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FDP Forum / Fender Custom Shop / G string "rattle"...fairly common?

moozak
Contributing Member
*

indian-nipple-less

-jr-
Dec 14th, 2003 12:37 PM   Edit   Profile  

just curious. all my strats (vintage style) seem to have a G string rattle when fretted between say the 7th and 15th frets on the G string. some strats are more pronounced than others. action is set to standard as well as neck bow.

so my questions are:

why does it seem to be more pronounced on some guitars than on others?

is it fairly common?

(This message was last edited by moozak at 12:38 PM, Dec 14th, 2003)

blackandblue
Contributing Member

USA/Oregon

Dec 14th, 2003 11:48 PM   Edit   Profile  

I think that malady is common enough to have a nickname: "Stratitis." I've seen descriptions of it elsewhere on the forum.

This is directly from Kinman's site (I've included the link, but this will save you a click):

(Strat-itis is simultaneous multiple discordant frequency syndrome). Dirty or rusty strings can also cause this but many players know this horrible phenomena is caused by excessively strong magnets in the pickups, here's how it works. What happens is the magnets of the pickups pull a section of the string (the part that's over the pickups) into a U shaped vibration path. Normally the strings vibrate in what is essentially a single-plane path or pattern. Lets say that the time taken for a string (not subjected to excessive magnet pull) to complete one cycle or oscillation is X milliseconds. Traveling in a U shaped path it actually takes longer to complete one cycle or oscillation since the distance is greater via a U shaped path, so the time is X + U milliseconds. Now it's getting clear that what you have is a string that has a section of it's length vibrating in a U shaped path and part of the remaining section traveling in a direct single-plane path and yet another section traveling at all frequencies between these two extremes. This means that the three sections are actually vibrating at many different frequencies when the string should be vibrating uniformly at a single frequency. What happens when you mix all these different frequencies together? Uggghhh, dissonant Stratitis that's what! It's bad enough hearing 2 non-harmonious notes coming from a single string, but when you get multiple dissonant frequencies (or notes) being produce simultaneously from a single string the results are absolutely horrendous. A string that's out of tune with itself no less, big time. That's what Strats do when you adjust the pickup magnets close to the strings. But when you adjust them to prevent Strat-itis, output, sensitivity and dynamic range are reduced.

Kinman Pups

moozak
Contributing Member
*

indian-nipple-less

-jr-
Dec 15th, 2003 05:33 AM   Edit   Profile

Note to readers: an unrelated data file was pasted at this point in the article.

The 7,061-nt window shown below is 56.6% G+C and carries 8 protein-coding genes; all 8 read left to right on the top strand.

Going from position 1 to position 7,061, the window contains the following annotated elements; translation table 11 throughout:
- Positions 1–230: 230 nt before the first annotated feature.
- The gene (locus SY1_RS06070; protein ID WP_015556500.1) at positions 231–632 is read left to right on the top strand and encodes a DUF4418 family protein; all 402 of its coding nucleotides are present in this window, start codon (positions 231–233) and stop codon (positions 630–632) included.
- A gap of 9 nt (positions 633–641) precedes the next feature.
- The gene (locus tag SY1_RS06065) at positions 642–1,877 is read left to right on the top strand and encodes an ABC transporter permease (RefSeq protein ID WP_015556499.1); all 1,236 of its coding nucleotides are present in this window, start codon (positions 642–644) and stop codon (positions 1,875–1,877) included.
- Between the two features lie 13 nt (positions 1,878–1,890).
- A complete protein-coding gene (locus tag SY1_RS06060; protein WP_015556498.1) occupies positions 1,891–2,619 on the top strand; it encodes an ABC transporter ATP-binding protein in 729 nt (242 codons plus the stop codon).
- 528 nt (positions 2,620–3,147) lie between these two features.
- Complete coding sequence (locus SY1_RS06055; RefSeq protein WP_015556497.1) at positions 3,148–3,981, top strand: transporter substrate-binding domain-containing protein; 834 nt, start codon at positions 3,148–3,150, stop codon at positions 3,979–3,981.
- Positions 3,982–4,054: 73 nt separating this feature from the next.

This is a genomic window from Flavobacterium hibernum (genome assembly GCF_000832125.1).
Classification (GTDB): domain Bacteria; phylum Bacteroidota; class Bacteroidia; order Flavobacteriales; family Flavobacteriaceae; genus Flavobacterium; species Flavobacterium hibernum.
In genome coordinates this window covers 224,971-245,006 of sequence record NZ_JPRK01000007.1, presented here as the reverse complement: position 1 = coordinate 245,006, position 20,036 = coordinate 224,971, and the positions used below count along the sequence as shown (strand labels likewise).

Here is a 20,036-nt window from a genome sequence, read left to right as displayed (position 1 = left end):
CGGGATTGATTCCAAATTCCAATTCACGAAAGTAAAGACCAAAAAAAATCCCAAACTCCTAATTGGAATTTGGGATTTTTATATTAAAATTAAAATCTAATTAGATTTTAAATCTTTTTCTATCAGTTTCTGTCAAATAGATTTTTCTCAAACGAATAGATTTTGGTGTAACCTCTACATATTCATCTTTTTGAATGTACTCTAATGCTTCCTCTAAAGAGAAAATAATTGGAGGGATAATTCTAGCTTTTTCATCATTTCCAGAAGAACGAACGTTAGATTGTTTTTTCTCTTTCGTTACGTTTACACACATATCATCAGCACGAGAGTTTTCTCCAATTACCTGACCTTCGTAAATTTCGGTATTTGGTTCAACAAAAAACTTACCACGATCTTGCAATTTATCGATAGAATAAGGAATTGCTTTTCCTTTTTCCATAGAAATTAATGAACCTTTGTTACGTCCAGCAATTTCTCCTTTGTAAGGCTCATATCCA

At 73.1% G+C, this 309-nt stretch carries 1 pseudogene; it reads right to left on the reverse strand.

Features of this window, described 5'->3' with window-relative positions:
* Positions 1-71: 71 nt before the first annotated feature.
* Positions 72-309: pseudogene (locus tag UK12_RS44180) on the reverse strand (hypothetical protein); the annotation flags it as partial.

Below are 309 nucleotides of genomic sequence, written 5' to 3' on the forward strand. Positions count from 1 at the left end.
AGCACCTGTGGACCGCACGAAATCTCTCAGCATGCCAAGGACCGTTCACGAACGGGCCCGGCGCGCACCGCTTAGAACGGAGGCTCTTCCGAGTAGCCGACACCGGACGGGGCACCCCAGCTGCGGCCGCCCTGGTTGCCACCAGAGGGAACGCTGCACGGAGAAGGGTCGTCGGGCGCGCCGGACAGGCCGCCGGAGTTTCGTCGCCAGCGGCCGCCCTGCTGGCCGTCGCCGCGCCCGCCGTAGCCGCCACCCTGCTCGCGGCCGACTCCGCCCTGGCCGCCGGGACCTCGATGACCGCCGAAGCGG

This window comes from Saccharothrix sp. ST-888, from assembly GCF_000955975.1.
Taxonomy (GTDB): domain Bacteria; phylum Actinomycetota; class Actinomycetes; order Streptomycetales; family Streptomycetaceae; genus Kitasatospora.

well, it could be that. this is not really a harmonic frequency that i'm hearing... but more of a rattle against another fret... but it happens on all of them in varying degrees. i suppose the string shape during vibration could contribute to this. it does happen to be the G string, which has a tall magnet.

mconover

USA

Dec 27th, 2003 09:09 AM   Edit   Profile  

"Stratits" usually occurs on the low E and A springs and usually above the 12th fret. Like black and blue explained, it is an artifiact of pickup excessive magnetic attraction to the string (strong magnets)or pickup adjustment to close to the string. My CS Tele with a texas special middle strat pickup had a terrible case of this......I don't think what Mooozak is describing is Strat-itis, BTW all my Fenders rattle on the G string......I think its tension related (remember why your saddle is so far back on the G?)

mconover

USA

Dec 27th, 2003 09:10 AM   Edit   Profile  

"Stratits" usually occurs on the low E and A springs and usually above the 12th fret. Like black and blue explained, it is an artifiact of pickup excessive magnetic attraction to the string (strong magnets)or pickup adjustment to close to the string. My CS Tele with a texas special middle strat pickup had a terrible case of this......I don't think what Mooozak is describing is Strat-itis, BTW all my Fenders rattle on the G string......I think its tension related (remember why your saddle is so far back on the G?)

James78

USA

Dec 27th, 2003 12:22 PM   Edit   Profile  

I read somewhere that this is due to the height of the G-string polepiece, ie. the stagger on the pickup. It'd be interesting to hear if someone has the same problem with flat-staggered pickups.

moozak
Contributing Member
*

indian-nipple-less

-jr-
Dec 27th, 2003 05:02 PM   Edit   Profile  

mconover is right... it's not a harmonic frequency that i'm hearing.

anyway, it's not bad or anything... i love my strats... just an oddity that i would like to understand.

i agree... it could be related to the G magnet pole height... but i don't think it's the "strat-itis" definition.

blackandblue
Contributing Member

USA/Oregon

Dec 27th, 2003 06:39 PM   Edit   Profile  

Here is another link - about 1/2 way down the page, it talks about how we should be playing with wound G strings rather than unwound ones.

Problems with a Wound G

moozak
Contributing Member
*

indian-nipple-less

-jr-
Dec 28th, 2003 05:59 AM   Edit   Profile  

VERY GOOD article blackandblue! thanks!

this could be what i'm hearing!

tweedpro

Chicago

Only the poor craftsman blames his tools
Jan 5th, 2004 09:32 AM   Edit   Profile  

That's part of the Strat sound, sorta like Les Pauls are always out of tune. Hey I like being on the Fender site where I can say that Gibsons are always out of tune. I'm not joking they are. Short scale length=out of tune.

FDP Forum / Fender Custom Shop / G string "rattle"...fairly common?




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